By Ellen Frankman
A pop-up store is by its very nature temporary. Global brands export their beachy offspring to Main Streets across nearly every town on the East End, arriving in time to throw a Memorial Day launch party and packing their racks up by Labor Day.
Pop-ups fill vacant spaces and allow sellers to get a feel for their reception in an area before making a long-term rental commitment. But on the East End, some say these fleeting storefronts push small business owners out without contributing beyond September to the local economy.
“For the short-term a pop-up could be good because they hire some local employees,” said Micah Schlendorf, president of the Southampton Chamber of Commerce. “But in the long run I don’t think pop-ups are good because they are traditionally a large corporate brand that stays for two or three months and ships the money elsewhere.”
Isaac Mizrahi, C. Wonder and Joe Fresh Hamptons Summer Store are just a few pop-ups to grace Southampton this summer. There’s also a Soulcycle pop-up in Bridgehampton, a Milly in East Hampton and Brooklyn’s Bird has found its way onto quiet little Shelter Island.
“If they are able to come in and spend a larger amount of money on a three month rental as opposed to the whole year it puts a small business at a disadvantage,” said Schlendorf, who explained that as a result small business owners face limited marketing resources while being relegated to less desirable retail locations.
Marina Van, the executive director of the East Hampton Chamber of Commerce, disagrees.
“There are very few mom and pops left here and there are some that still do very well,” said Van. “But when you see empty stores, I’d rather see them filled by something.”
Van explained that some pop-up stores also try a single summer, but end up returning the following season as permanent, seasonal tenants. Van also believes the local economy benefits from having pop-ups employ local teens.
“During the winter, a lot of people go away,” she added. “Truthfully, what I find is that the locals tend to shop in Riverhead.”
“People shop in Riverhead because we have so few stores that are open all the time,” said Stephanie Tekulsky, owner of East Hampton toy and gift shop Steph’s Stuff. It’s one of the few small businesses that have survived the corporate takeover of the town.
Tekulsky says that 30 years ago when she moved to East Hampton, the winters were sleepier, but stores remained open year round.
“Christmas time was exciting,” she recalled. But summer are the bread and butter months for all stores, and if a year-round retailer can’t drum up enough business during the summer season, it’s not likely to survive.
About three months ago, Steph’s Stuff was forced to move due to high rent, but luckily has found a landlord nearby who won’t rent to pop-ups. Tekulsky says the Chamber of Commerce didn’t even notice that her 18-year-old store had moved from Newtown Lane to The Circle until months after the fact.
“The local Chamber of Commerce is no longer sensitive to local businesses,” said Tekulsky, who explained that she refuses to join the Chamber for that very reason. “The way the village looks as soon as the season is over, it’s very sad. There are a lot of people that live here full time.”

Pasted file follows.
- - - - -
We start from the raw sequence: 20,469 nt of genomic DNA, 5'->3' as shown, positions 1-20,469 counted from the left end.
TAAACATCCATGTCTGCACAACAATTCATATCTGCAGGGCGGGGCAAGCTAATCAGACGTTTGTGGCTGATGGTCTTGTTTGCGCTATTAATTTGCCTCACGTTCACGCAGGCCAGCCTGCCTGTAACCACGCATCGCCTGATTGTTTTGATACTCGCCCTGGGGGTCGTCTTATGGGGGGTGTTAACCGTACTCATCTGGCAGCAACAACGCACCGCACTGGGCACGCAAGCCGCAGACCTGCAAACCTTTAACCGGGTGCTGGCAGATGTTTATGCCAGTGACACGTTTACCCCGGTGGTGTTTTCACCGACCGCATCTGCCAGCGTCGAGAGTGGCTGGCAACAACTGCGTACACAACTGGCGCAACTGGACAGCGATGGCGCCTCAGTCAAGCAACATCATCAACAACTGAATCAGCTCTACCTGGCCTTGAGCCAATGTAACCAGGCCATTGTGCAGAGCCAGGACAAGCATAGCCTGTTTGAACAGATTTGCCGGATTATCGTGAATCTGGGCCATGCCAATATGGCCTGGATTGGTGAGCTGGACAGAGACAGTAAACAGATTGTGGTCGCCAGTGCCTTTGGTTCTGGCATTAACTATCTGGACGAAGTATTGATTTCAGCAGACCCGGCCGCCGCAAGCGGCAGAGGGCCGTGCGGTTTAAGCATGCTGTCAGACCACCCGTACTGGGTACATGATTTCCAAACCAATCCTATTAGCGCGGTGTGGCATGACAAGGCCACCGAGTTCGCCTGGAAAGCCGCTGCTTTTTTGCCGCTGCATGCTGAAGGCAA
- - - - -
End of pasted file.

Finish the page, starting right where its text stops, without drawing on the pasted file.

But certain measures can still be taken to support the small businesses that sustain local economies through the off-season. As in the case of Tekulsky, smart local retailers can seek out landlords who will not rent to pop-ups.
Some pop-ups are even trying to smooth over their local image with well-intentioned efforts to prop up the local villages they visit.
“Our brand creator Christopher Burch has a house out here,” said John Licciardo, the department manager of C.Wonder in Southampton, a pop-up which has also found a temporary home in East Hampton. “He knows the community and he loves the community.”
According to Licciardo, C. Wonder has played an active role in the community since arriving in the Hamptons two summers ago, working with local charities and in support of Southampton Hospital. Licciardo, who is a local himself, also believes that big brand names like C. Wonder draw more people to the area in general.
“It opens up a broader audience,” he said. “We also refer frequently to local companies if we don’t have a product.” Licciardo says the store also sources from local business for events that offer food and wine. Schmidt’s and the Village Cheese Shop in Southampton are regularly called upon for store gatherings.
Schlendorf also believes that small business owners can try to work the pop-up phenomenon to their advantage.
“Stores that thought they might be at a disadvantage can reinvent themselves, offer new products at lower prices and show that their service may be better than what you find at that corporately owned alternative,” said Schlendorf, who agreed that a popular brand name store may result in more people strolling through Main Street and visiting other shops.
“A large corporation might not lower their prices enough for the year-round population because they are looking at things across a national market,” he added. “But I think local residents in the Hamptons look to support local businesses.”
In Sag Harbor Village, Chamber of Commerce President Kelly Connaughton noted pop up stores have yet to become an issue.
“Thankfully, any empty storefronts have been taken over,” she said. “We have one pop up – Local Knit – but it is in a space that was without retail. It’s been nice, bringing extra traffic into the village and it does partner with other local businesses to sell its t-shirts.”